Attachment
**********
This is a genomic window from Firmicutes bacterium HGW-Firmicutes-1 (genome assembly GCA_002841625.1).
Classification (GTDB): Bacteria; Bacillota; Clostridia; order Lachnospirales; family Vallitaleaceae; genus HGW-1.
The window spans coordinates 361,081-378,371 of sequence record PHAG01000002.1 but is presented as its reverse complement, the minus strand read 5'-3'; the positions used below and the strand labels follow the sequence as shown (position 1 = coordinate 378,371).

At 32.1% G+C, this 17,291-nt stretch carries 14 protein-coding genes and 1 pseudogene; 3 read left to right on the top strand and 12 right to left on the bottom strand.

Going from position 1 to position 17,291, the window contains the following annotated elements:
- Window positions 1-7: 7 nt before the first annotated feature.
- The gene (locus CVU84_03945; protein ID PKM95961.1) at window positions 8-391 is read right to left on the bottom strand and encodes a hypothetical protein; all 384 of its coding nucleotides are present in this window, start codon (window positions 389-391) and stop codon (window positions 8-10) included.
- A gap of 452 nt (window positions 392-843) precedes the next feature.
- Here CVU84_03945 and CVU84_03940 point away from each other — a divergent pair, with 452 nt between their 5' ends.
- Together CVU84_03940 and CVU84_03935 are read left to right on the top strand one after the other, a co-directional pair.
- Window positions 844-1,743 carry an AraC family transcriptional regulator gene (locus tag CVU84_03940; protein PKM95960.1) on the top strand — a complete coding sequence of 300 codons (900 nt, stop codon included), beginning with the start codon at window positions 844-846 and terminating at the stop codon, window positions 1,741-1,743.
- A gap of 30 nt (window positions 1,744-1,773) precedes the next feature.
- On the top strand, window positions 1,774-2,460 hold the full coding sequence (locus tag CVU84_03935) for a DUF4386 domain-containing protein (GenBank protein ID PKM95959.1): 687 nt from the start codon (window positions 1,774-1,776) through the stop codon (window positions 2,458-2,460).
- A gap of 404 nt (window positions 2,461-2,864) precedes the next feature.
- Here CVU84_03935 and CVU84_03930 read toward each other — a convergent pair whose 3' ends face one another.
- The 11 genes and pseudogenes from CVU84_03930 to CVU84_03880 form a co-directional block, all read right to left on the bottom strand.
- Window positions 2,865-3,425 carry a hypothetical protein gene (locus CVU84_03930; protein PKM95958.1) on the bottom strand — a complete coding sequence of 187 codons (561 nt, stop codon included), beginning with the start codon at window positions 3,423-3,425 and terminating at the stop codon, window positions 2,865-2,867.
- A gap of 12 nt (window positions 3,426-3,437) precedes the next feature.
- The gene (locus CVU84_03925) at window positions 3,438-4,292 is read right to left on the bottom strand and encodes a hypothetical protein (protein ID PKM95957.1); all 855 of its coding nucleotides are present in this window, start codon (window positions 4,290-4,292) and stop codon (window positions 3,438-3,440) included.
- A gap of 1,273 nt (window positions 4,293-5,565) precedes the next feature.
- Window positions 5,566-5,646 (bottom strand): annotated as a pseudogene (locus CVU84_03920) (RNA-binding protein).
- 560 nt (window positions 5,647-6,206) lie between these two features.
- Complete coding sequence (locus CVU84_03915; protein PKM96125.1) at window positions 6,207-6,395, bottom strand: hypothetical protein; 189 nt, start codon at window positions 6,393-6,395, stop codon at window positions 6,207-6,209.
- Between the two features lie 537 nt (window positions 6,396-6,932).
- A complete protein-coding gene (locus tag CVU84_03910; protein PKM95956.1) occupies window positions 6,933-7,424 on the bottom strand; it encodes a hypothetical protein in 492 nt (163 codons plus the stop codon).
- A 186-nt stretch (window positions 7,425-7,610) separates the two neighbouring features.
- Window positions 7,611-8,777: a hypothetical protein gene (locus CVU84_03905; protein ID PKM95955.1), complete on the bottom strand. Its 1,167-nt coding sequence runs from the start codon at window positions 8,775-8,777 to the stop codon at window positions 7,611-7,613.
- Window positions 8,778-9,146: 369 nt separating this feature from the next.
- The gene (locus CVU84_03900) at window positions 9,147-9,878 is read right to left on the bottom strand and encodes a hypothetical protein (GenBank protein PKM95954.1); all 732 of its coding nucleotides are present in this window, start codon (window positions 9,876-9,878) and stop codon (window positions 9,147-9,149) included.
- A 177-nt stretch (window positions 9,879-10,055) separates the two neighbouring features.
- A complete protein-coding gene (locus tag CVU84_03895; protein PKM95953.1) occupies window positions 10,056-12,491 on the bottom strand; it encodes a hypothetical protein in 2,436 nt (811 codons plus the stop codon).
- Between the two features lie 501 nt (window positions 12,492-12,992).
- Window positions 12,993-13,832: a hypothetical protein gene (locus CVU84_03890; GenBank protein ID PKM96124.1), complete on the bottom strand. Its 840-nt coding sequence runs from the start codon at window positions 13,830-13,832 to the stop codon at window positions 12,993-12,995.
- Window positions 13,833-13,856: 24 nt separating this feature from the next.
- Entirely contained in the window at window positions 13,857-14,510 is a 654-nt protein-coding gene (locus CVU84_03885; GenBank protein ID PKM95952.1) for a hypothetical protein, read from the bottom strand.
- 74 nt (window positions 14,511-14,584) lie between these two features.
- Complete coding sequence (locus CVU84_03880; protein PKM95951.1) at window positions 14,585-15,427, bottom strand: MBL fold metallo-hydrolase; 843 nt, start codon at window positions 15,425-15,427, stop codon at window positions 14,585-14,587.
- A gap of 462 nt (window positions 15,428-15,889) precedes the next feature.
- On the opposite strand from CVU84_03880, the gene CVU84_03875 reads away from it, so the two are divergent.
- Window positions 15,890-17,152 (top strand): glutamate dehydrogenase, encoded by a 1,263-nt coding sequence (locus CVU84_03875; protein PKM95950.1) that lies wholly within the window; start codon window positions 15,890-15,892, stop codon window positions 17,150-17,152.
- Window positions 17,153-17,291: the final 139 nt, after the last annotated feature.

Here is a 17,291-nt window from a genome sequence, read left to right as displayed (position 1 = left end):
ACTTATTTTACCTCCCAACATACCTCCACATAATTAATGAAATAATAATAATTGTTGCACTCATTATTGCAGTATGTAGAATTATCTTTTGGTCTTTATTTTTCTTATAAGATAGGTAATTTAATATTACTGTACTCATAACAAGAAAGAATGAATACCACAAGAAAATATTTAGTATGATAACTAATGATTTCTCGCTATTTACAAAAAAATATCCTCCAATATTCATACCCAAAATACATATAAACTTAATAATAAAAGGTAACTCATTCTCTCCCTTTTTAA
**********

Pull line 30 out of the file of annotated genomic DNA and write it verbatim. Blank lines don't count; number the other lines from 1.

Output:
- A 177-nt stretch (window positions 9,879-10,055) separates the two neighbouring features.